Major Publishers Catching On?
Almost everything works differently--even the mindset with a new release.
In traditional publishing, when a new book comes out, it is an "event." If there is any marketing or publicity done by the publisher, it is all done before the book is published. Pre-order numbers are watched carefully, and a book's success or failure is decided in the first week of publication. Of course . . . most are considered failures and thus abandoned.
With a self-published novel, the writer puts the first book of a series up, does a little marketing, and gets started immediately on the second book . . . and then the third. We don't expect to be making much money or to gauge how the series is doing until book four--or even five--goes up. That's also when serious marketing begins. That's when a writer tries for an ad at BookBub. With BookBub, the writer has to apply and show that the series has some potential, and a BookBub ad is expensive, but if you manage to arrange for one, you can really get your series "seen" by thousands of readers. A self-published writer is looking to "grow" a series readership, and this is not a sprint, it's a marathon.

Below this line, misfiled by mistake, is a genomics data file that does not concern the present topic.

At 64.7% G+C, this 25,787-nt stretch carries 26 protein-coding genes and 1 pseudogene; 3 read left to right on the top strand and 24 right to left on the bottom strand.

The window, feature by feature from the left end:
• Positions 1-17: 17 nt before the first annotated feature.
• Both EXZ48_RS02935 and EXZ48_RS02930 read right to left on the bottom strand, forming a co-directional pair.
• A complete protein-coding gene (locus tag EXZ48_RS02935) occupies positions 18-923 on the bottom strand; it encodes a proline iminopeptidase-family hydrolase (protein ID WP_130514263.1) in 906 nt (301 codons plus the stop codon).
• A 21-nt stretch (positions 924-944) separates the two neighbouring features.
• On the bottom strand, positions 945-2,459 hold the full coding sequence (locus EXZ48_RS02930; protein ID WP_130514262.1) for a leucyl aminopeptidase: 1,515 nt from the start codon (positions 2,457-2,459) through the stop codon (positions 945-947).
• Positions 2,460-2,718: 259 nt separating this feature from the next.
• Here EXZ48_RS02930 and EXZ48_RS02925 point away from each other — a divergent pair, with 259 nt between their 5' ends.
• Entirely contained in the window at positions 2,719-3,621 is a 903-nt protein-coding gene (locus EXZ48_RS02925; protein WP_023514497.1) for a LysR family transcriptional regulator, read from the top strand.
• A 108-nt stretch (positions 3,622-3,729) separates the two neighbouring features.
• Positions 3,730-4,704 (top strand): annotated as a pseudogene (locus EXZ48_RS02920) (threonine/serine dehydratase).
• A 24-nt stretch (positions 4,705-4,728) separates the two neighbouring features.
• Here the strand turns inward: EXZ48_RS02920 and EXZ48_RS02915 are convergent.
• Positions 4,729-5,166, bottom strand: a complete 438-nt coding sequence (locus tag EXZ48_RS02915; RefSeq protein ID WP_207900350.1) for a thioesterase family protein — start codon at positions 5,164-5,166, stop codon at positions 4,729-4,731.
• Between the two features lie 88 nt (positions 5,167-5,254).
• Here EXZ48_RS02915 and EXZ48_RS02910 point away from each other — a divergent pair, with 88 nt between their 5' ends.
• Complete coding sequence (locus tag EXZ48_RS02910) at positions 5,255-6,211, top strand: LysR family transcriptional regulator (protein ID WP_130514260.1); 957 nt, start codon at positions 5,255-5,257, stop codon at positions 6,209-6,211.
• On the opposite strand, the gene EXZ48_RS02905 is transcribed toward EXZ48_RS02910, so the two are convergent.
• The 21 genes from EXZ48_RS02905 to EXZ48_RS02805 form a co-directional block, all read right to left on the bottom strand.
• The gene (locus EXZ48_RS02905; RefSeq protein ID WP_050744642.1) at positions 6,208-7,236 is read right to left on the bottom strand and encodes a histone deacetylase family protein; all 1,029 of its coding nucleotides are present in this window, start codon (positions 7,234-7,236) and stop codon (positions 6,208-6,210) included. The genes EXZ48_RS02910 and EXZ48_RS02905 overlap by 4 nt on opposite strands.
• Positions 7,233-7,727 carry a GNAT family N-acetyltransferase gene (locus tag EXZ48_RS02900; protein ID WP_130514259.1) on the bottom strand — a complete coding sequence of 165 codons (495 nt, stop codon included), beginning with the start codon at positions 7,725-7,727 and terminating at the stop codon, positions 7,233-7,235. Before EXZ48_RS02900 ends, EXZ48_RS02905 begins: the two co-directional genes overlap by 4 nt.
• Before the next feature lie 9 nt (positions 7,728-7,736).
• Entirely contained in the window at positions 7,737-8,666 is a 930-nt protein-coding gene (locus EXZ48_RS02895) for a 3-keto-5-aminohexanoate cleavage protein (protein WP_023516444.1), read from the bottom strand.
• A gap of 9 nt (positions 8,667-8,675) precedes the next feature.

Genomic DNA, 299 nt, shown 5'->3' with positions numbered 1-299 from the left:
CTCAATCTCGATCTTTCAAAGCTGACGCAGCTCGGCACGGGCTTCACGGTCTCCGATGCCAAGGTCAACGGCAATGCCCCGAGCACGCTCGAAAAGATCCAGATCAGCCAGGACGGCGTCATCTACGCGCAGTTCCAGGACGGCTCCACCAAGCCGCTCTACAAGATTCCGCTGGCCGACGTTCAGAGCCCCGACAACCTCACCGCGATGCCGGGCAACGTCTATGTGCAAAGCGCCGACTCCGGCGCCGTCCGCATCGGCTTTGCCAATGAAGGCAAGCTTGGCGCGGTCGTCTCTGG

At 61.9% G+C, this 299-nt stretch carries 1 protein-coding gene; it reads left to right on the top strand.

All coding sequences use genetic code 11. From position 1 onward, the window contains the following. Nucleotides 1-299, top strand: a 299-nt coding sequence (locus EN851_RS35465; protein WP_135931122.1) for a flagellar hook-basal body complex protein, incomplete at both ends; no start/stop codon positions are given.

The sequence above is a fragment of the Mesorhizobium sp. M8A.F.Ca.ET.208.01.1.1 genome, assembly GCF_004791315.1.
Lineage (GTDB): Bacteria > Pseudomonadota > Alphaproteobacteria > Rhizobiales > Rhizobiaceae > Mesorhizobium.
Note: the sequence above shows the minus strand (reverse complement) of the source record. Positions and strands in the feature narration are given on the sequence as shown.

Traditional publishers have begun taking advantage of BookBub, but again . . . mainly with the first book of a new series that is being "launched." Again, the success or failure of the book is decided in the first week of publication. After that, if it's not a huge success coming out of the gate, the book is considered "done."
This is apparently changing somewhat, and I am both surprised and very happy.
I received a message from my publisher, Ace/Roc (Penguin Random House) letting me know that they are going to drop the price of the e-book edition of The Mist-Torn Witches (book one) to $1.99 from October 16th - 30th and pay for a BookBub ad on the 21st. They are beginning to realize there might be potential in an existing series. I am astonished, but I'm happy.